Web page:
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By David Feela
“It’s not so difficult to feel like a fool when you actually behave like one.” — from “Faintly Coherent” (a book I still intend to write)
My mother marched the three of us into the doctor’s office and ordered us to behave. After she’d filled out a stack of papers, the doctor called us in for our immunizations. At the time, I didn’t know what a shot was and I don’t think I would have liked the sound of it, but luckily my mother used the bigger word, Immunizations. When the doctor asked which of us would volunteer to be first, I stepped forward and declared, “I’m not afraid.”
He swabbed my arm with alcohol and stuck the needle into me. When he finished I turned toward my quivering siblings and proudly announced, “There, that didn’t hurt” — then promptly passed out. Supposedly the screams from my terrorized brother and sister were enough to shut that office down for 10 full minutes while my mother shushed them and shooed them out the door. I can’t account for the details of this melee, because those minutes were taken from me, melded into a blur I now refer to as down time.
Since then I have passed out dozens of times. Each occasion embarrasses me, but none more so than the time I held my cat for his distemper shot and I keeled over backward, smashing my skull on the doorknob. The cat went flying, and after the vet put his eyes back into his head, he ministered to me as I returned to the conscious world. “Where am I?” I reportedly asked. “You are on the floor,” replied the vet, “and your cat ran out the door.” It could be that my state of disorientation transported me for an instant into a Dr. Seuss book.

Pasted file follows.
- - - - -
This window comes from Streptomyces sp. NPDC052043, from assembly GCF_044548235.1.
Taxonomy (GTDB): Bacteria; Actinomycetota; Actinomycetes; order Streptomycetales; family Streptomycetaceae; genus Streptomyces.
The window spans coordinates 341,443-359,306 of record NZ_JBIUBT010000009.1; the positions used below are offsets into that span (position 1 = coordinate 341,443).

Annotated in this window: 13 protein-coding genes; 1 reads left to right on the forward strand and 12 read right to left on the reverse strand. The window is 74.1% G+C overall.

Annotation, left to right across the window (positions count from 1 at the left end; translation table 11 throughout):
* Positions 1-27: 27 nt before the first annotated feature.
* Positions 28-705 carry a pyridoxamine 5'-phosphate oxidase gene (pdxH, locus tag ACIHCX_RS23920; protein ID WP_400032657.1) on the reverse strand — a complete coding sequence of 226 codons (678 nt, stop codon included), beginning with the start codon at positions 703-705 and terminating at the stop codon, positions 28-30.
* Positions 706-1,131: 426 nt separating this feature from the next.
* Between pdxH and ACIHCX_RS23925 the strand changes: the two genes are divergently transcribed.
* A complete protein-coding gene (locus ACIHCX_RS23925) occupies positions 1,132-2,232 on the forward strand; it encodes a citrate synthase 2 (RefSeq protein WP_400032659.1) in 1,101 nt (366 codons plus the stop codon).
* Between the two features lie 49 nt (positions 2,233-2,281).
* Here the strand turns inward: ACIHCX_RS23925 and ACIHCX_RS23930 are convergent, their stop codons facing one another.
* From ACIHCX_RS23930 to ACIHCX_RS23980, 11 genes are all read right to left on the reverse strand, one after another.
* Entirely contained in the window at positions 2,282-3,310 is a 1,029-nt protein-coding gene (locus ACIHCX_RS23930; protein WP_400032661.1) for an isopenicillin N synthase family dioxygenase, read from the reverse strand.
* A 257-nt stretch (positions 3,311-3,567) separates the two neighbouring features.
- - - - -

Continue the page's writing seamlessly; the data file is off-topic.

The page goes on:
Once in the 1970s during a swine-flu scare, I went over onto a mattress that had been arranged on the armory floor to collect the falling bodies. Not only did I land on the mattress, but I found myself positioned between the softest parts of a very buxom woman who had sprawled there before me. The encounter would have been even more embarrassing than my usual faint except that the woman was more out of it than I was, and I managed to regain my stature before she could regain her composure.
These days I disclose to medical professionals my likelihood to faint, or, as one doctor put it, to engage my hyperactive vagal nerve. Supposedly, the vagal response is a leftover instinct from primitive times, when fear sent a high-powered jolt of adrenaline through the body so the just getting- on-their feet homo sapiens could outrun, say, a tiger looking for some not-so-fast food. When the adrenalin kicks in, blood pressure drops, which prompts me to drop. Supposedly, wrestling the tiger would put the wasted adrenalin to work and save me the embarrassment of fainting, but I’m not sure which would be worse.
Nowadays, I try to avoid situations where I might conk out, like volunteering to be a blood donor or running down to the supermarket to pick up a dozen eggs and a shingles vaccination, but I know the possibility will remain with me for the rest of my life. It may even prove to be my death. Last year I flat-lined after a colonoscopy procedure, and a few months ago a toothache knocked me out cold on my own bathroom floor at 3 in the morn ing. I have scars on my face to prove it.
I know I’m not the only person suffering with this condition. I should form a group, Vagals Anonymous, so others can share their experiences and come to terms with the fear and shame of slipping uncontrollably into the unconscious world. I’m afraid, however, that at the first meeting I’d stand up, state my name, and immediately pass out.
David Feela writes from rural Montezuma County, Colo.